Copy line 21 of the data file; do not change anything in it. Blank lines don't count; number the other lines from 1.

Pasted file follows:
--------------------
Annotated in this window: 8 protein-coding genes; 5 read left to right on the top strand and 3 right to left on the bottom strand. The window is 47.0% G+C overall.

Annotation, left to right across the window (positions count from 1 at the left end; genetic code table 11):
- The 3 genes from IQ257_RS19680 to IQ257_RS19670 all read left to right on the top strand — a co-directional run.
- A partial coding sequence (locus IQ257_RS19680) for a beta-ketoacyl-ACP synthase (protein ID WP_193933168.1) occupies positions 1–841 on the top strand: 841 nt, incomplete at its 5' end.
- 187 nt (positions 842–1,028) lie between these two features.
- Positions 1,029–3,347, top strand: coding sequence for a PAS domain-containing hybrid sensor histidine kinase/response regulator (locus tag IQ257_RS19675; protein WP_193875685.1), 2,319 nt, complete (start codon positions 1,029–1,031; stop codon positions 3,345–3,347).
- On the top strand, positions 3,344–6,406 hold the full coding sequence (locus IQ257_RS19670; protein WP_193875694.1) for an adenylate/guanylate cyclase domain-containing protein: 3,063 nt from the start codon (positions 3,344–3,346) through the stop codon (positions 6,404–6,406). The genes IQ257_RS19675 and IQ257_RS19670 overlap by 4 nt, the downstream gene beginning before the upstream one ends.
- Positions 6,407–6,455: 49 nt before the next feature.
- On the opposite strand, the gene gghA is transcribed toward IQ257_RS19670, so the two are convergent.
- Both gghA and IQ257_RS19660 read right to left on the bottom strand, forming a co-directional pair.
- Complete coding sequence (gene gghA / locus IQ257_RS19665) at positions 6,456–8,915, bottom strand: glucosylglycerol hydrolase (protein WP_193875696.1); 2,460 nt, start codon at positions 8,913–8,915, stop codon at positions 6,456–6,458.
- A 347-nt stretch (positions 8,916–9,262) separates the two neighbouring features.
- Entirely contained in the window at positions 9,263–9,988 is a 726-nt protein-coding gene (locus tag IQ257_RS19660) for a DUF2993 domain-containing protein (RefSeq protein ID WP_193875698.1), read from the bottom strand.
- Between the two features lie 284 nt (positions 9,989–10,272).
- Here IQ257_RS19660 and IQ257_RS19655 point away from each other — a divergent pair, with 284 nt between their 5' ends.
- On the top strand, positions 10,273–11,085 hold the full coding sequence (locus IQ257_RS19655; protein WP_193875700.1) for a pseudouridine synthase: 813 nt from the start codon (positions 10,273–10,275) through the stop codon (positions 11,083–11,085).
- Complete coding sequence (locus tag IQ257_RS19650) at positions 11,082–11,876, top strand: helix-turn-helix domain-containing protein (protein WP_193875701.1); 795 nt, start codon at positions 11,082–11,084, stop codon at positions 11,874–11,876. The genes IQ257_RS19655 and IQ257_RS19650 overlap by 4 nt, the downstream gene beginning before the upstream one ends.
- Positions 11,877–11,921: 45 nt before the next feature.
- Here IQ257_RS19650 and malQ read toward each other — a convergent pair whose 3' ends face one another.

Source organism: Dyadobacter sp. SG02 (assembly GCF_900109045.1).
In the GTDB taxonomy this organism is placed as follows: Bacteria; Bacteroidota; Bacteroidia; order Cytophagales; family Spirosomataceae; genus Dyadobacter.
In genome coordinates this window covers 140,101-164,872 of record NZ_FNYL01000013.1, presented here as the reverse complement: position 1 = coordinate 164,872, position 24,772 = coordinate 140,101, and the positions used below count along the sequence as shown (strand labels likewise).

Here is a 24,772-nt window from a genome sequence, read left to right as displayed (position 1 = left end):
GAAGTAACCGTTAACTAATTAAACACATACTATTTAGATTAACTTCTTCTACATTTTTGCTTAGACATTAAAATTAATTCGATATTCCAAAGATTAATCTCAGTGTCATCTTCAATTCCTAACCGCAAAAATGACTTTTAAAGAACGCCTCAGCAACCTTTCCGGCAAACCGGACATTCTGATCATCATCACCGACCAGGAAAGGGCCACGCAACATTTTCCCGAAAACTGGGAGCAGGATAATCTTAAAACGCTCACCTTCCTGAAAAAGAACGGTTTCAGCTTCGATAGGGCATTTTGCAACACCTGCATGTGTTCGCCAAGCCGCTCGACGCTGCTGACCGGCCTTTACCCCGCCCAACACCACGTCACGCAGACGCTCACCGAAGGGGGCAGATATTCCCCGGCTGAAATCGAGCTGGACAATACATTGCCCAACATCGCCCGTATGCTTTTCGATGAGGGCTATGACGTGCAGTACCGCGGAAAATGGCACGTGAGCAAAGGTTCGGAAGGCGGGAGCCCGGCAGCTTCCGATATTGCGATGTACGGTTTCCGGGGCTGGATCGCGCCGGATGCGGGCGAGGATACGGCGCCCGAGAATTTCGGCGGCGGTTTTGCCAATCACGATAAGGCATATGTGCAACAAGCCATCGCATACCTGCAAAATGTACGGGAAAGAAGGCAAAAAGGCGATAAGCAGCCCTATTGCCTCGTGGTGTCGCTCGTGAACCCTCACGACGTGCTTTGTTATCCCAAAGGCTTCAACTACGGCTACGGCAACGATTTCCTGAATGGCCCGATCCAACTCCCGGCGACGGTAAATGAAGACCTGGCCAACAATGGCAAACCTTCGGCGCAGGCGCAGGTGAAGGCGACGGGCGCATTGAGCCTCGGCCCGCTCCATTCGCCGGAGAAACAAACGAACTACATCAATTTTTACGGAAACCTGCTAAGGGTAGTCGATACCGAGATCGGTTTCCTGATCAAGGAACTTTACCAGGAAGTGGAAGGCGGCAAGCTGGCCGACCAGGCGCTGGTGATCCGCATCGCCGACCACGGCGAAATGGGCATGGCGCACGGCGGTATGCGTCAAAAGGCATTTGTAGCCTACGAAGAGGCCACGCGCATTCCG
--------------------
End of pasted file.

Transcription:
In the GTDB taxonomy this organism is placed as follows: Bacteria; Bacteroidota; Bacteroidia; order Cytophagales; family Spirosomataceae; genus Dyadobacter.